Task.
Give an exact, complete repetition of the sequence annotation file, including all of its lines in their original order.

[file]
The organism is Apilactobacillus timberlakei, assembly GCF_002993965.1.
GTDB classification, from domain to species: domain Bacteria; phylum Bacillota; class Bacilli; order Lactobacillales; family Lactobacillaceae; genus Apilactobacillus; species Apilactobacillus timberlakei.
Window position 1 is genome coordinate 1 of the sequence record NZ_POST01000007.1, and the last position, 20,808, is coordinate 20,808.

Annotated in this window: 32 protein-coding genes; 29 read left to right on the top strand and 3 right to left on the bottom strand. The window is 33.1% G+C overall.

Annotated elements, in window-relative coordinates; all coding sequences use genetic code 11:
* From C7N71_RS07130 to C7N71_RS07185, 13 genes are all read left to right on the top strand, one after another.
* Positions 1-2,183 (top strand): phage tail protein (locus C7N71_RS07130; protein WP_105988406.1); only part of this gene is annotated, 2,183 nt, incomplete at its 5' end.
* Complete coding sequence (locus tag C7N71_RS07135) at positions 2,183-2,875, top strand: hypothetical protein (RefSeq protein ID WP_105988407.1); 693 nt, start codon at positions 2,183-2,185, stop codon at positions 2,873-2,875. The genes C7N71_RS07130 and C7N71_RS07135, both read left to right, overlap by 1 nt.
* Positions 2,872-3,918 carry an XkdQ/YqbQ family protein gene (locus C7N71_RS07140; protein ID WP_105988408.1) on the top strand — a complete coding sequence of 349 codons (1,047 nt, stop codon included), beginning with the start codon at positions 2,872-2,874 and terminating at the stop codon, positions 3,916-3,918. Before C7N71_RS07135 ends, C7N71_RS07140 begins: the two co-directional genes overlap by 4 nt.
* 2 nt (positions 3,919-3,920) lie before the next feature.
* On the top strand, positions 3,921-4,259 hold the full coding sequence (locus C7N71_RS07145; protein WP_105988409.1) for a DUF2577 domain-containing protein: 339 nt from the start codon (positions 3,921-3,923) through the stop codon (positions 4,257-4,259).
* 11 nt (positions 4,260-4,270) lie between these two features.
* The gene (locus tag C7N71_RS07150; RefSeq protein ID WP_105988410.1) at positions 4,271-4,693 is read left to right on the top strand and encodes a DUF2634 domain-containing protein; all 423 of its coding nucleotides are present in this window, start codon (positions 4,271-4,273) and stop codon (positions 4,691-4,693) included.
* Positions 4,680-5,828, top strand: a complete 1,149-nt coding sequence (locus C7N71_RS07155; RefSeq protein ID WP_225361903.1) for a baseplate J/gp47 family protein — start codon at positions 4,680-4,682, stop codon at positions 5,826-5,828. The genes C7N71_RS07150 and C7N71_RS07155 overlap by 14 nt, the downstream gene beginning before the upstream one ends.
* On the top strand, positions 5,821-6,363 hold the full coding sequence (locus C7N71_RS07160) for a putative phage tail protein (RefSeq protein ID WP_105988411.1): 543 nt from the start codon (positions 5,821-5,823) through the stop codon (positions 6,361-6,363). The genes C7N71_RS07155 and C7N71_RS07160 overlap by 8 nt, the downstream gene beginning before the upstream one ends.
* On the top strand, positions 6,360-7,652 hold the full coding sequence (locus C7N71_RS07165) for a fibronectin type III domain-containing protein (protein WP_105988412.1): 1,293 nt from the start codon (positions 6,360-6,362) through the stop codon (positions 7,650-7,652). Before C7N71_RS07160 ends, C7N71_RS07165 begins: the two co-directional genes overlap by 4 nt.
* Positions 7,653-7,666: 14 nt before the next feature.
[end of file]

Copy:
The organism is Apilactobacillus timberlakei, assembly GCF_002993965.1.
GTDB classification, from domain to species: domain Bacteria; phylum Bacillota; class Bacilli; order Lactobacillales; family Lactobacillaceae; genus Apilactobacillus; species Apilactobacillus timberlakei.
Window position 1 is genome coordinate 1 of the sequence record NZ_POST01000007.1, and the last position, 20,808, is coordinate 20,808.

Annotated in this window: 32 protein-coding genes; 29 read left to right on the top strand and 3 right to left on the bottom strand. The window is 33.1% G+C overall.

Annotated elements, in window-relative coordinates; all coding sequences use genetic code 11:
* From C7N71_RS07130 to C7N71_RS07185, 13 genes are all read left to right on the top strand, one after another.
* Positions 1-2,183 (top strand): phage tail protein (locus C7N71_RS07130; protein WP_105988406.1); only part of this gene is annotated, 2,183 nt, incomplete at its 5' end.
* Complete coding sequence (locus tag C7N71_RS07135) at positions 2,183-2,875, top strand: hypothetical protein (RefSeq protein ID WP_105988407.1); 693 nt, start codon at positions 2,183-2,185, stop codon at positions 2,873-2,875. The genes C7N71_RS07130 and C7N71_RS07135, both read left to right, overlap by 1 nt.
* Positions 2,872-3,918 carry an XkdQ/YqbQ family protein gene (locus C7N71_RS07140; protein ID WP_105988408.1) on the top strand — a complete coding sequence of 349 codons (1,047 nt, stop codon included), beginning with the start codon at positions 2,872-2,874 and terminating at the stop codon, positions 3,916-3,918. Before C7N71_RS07135 ends, C7N71_RS07140 begins: the two co-directional genes overlap by 4 nt.
* 2 nt (positions 3,919-3,920) lie before the next feature.
* On the top strand, positions 3,921-4,259 hold the full coding sequence (locus C7N71_RS07145; protein WP_105988409.1) for a DUF2577 domain-containing protein: 339 nt from the start codon (positions 3,921-3,923) through the stop codon (positions 4,257-4,259).
* 11 nt (positions 4,260-4,270) lie between these two features.
* The gene (locus tag C7N71_RS07150; RefSeq protein ID WP_105988410.1) at positions 4,271-4,693 is read left to right on the top strand and encodes a DUF2634 domain-containing protein; all 423 of its coding nucleotides are present in this window, start codon (positions 4,271-4,273) and stop codon (positions 4,691-4,693) included.
* Positions 4,680-5,828, top strand: a complete 1,149-nt coding sequence (locus C7N71_RS07155; RefSeq protein ID WP_225361903.1) for a baseplate J/gp47 family protein — start codon at positions 4,680-4,682, stop codon at positions 5,826-5,828. The genes C7N71_RS07150 and C7N71_RS07155 overlap by 14 nt, the downstream gene beginning before the upstream one ends.
* On the top strand, positions 5,821-6,363 hold the full coding sequence (locus C7N71_RS07160) for a putative phage tail protein (RefSeq protein ID WP_105988411.1): 543 nt from the start codon (positions 5,821-5,823) through the stop codon (positions 6,361-6,363). The genes C7N71_RS07155 and C7N71_RS07160 overlap by 8 nt, the downstream gene beginning before the upstream one ends.
* On the top strand, positions 6,360-7,652 hold the full coding sequence (locus C7N71_RS07165) for a fibronectin type III domain-containing protein (protein WP_105988412.1): 1,293 nt from the start codon (positions 6,360-6,362) through the stop codon (positions 7,650-7,652). Before C7N71_RS07160 ends, C7N71_RS07165 begins: the two co-directional genes overlap by 4 nt.
* Positions 7,653-7,666: 14 nt before the next feature.